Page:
ISOTOPES IN SPELEOTHEMS, 2005, Mcdermott F. , Schwarcz H. , Rowe P. J.

Stable isotope analysis of the Cenomaniane Turonian (Late Cretaceous) oceanic anoxic event in the Crimea, 2005, Fisher J. K. , Price G. D. , Hart M. B. , Leng M. J.

Carbon and oxygen isotope data from Cenomaniane Turonian sediments from the southwest of the Crimea are presented. The sediments consist of limestones, marls and organic-rich claystones, the latter with total organic carbon values up to 2.6 wt. %, representing Oceanic Anoxic Event 2. A shift to more negatived 18 O values through the uppermost Cenomanian into the lowermost Turonian may be the result of warming; however, petrographic analysis shows that the samples have undergone a degree of diagenetic alteration. The carbon isotope data reveal a positive excursion fromw2.7&to a peak of 4.3&at the Cenomanian/Turonian boundary; values then decrease in the early Turonian. This excursion is comparable to those of other Cenomaniane Turonian sections, such as those seen in the Anglo-Paris Basin, and is thought to be due to global changes in the oceanic carbon reservoir. On this curve are a number of negatived 13 C excursions, just below the Cenomanian/Turonian boundary. It is suggested that these negative excursions are associated with the uptake of light carbon derived from the oxidation and deterioration of or-ganic material during localised exposure of the sediments to oxic or meteoric diagenetic conditions, possibly during sea-level fluctuations. 


The Upper Valanginian (Early Cretaceous) positive carbonisotope event recorded in terrestrial plants, 2005, Grocke D. R. , Price G. D. , Robinson S. A. , Baraboshkin E. Y. , Mutterlose J. , Ruffell A. H.

Our understanding of the ancient ocean-atmosphere system has focused on oceanic proxies. However, the study of terrestrial proxies is equally necessary to constrain our understanding of ancient climates and linkages between the terrestrial and oceanic carbon reservoirs. We have analyzed carbon–isotope ratios from fossil plant material through the Valanginian and Lower Hauterivian from a shallow-marine, ammonite-constrained succession in the Crimean Peninsula of the southern Ukraine in order to determine if the Upper Valanginian positive carbon–isotope excursion is expressed in the atmosphere.d 13 Cplantvalues fluctuate around 23xto 22xfor the Valanginian–Hauterivian, except during the Upper Valanginian where d 13 C plantvalues record a positive excursion to ~ 18x. based upon ammonite biostratigraphy from Crimea, and in conjunction with a composite Tethyan marined 13 Ccarb curve, several conclusions can be drawn: (1) thed 13 Cplantrecord indicates that the atmospheric carbon reservoir was affected; (2) the defined ammonite correlations between Europe and Crimea are synchronous; and (3) a change in photosynthetic carbon–isotope fractionation, caused by a decrease in atmosphericpCO2, occurred during the Upper Valanginian positived 13 C excursion. Our new data, combined with other paleoenvironmental and paleoclimatic information, indicate that the Upper Valanginian was a cool period (icehouse) and highlights that the Cretaceous period was interrupted by periods of cooling and was not an equable climate as previously thought.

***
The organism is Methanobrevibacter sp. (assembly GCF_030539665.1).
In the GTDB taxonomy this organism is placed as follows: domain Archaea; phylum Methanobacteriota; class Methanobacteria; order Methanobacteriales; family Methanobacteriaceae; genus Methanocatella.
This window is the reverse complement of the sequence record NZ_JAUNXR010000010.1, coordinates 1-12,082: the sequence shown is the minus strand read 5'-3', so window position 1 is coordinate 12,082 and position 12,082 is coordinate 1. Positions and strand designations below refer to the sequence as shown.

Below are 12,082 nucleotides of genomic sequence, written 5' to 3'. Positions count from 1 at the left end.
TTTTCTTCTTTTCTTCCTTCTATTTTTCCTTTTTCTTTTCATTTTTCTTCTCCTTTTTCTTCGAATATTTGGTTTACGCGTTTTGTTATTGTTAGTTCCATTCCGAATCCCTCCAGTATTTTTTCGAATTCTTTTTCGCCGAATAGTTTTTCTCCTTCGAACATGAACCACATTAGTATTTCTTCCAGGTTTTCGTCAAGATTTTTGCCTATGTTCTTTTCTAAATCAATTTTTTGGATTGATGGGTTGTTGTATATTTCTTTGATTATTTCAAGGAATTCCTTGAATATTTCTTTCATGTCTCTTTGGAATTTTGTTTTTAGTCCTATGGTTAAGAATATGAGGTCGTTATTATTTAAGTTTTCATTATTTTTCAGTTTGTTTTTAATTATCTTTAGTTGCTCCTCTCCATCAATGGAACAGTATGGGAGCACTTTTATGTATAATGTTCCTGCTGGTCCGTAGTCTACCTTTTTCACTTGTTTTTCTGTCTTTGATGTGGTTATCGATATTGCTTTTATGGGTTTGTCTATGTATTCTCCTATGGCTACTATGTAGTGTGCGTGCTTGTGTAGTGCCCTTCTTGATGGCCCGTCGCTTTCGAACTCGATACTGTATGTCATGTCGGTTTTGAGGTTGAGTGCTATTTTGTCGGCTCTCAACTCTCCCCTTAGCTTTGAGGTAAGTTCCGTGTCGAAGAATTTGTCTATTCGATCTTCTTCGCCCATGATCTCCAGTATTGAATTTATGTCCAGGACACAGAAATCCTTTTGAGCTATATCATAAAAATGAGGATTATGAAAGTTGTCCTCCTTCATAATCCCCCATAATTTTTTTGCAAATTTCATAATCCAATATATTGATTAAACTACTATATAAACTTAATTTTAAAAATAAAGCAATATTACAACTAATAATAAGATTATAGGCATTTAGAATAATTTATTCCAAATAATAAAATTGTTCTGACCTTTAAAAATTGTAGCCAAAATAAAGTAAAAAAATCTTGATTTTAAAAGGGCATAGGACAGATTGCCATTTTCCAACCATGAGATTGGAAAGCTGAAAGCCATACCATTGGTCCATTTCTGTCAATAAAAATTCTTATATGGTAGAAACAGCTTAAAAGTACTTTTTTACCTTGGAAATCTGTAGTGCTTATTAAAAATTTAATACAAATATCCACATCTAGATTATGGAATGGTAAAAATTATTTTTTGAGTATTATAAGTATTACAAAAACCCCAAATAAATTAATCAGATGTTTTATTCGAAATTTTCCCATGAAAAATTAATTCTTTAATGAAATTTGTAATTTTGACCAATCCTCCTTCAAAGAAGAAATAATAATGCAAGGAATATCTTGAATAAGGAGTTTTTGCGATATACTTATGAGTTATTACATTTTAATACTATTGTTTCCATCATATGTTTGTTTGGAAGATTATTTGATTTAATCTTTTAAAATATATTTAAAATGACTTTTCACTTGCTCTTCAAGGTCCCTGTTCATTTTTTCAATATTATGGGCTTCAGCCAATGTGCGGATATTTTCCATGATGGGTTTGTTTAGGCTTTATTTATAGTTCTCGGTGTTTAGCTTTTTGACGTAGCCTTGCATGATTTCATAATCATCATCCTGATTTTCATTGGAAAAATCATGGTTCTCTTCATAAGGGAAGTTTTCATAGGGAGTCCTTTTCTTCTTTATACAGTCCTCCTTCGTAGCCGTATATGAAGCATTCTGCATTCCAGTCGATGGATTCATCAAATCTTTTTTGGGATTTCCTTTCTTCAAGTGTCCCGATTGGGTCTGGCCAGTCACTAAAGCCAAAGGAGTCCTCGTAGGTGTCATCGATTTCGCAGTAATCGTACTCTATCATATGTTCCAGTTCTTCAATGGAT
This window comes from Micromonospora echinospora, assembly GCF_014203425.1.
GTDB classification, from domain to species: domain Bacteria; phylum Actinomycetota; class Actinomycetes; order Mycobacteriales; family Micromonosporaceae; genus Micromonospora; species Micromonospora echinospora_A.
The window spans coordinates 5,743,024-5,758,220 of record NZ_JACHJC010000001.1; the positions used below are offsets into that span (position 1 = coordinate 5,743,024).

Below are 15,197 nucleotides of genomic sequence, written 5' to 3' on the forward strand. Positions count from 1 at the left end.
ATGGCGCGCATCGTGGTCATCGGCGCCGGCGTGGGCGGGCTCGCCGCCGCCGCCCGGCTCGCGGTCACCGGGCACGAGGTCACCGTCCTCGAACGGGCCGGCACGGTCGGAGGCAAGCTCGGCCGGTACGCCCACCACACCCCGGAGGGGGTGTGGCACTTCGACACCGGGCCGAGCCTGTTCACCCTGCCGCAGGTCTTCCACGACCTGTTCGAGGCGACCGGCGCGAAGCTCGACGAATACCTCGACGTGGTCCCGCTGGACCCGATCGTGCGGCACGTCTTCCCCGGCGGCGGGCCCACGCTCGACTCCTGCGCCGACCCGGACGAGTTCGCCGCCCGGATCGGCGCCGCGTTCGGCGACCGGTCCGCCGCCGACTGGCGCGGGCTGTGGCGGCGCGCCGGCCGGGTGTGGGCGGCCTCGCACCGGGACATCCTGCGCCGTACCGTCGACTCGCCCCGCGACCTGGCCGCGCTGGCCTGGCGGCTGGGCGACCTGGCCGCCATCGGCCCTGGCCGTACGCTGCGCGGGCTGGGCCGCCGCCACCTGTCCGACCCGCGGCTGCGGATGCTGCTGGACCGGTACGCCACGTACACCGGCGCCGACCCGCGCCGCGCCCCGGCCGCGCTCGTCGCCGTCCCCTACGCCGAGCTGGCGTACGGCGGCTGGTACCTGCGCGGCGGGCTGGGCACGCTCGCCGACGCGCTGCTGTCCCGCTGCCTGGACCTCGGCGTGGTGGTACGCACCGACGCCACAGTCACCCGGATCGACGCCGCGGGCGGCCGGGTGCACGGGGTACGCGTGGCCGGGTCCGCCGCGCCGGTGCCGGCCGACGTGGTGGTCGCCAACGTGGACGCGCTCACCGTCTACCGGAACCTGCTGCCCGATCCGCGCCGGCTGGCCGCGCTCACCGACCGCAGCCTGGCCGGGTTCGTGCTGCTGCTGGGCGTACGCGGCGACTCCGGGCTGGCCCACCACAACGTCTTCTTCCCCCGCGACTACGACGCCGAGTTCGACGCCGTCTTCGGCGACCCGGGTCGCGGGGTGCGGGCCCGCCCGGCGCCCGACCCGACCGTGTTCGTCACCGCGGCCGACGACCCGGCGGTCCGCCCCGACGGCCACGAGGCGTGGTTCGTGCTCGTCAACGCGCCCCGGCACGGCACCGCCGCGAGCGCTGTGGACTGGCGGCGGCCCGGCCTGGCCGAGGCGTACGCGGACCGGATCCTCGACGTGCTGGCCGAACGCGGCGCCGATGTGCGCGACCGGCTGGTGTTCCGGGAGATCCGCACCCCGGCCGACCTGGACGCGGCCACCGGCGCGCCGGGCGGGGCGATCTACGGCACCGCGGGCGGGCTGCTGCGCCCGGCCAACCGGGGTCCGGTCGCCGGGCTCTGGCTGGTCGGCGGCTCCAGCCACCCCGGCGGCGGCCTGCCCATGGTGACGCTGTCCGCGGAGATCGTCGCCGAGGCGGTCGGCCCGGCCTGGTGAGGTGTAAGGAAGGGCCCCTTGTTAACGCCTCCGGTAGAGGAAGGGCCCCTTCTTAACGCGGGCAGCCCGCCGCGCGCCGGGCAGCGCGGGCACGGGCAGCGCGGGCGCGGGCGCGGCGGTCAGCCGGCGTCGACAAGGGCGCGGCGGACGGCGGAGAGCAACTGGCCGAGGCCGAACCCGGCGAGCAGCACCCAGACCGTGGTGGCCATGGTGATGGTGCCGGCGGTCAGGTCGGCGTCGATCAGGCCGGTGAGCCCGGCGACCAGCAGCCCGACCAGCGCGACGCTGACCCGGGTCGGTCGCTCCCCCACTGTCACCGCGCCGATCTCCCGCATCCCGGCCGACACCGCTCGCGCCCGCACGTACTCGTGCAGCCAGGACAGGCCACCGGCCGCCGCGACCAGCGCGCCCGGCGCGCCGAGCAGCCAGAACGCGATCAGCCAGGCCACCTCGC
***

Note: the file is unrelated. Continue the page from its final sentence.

Solution-collapse breccias of the Minkinfjellet and Wordiekammen Formations, Central Spitsbergen, Svalbard; a large gypsum palaeokarst system. , 2005, Eliassen Arild, Talbot Michael R.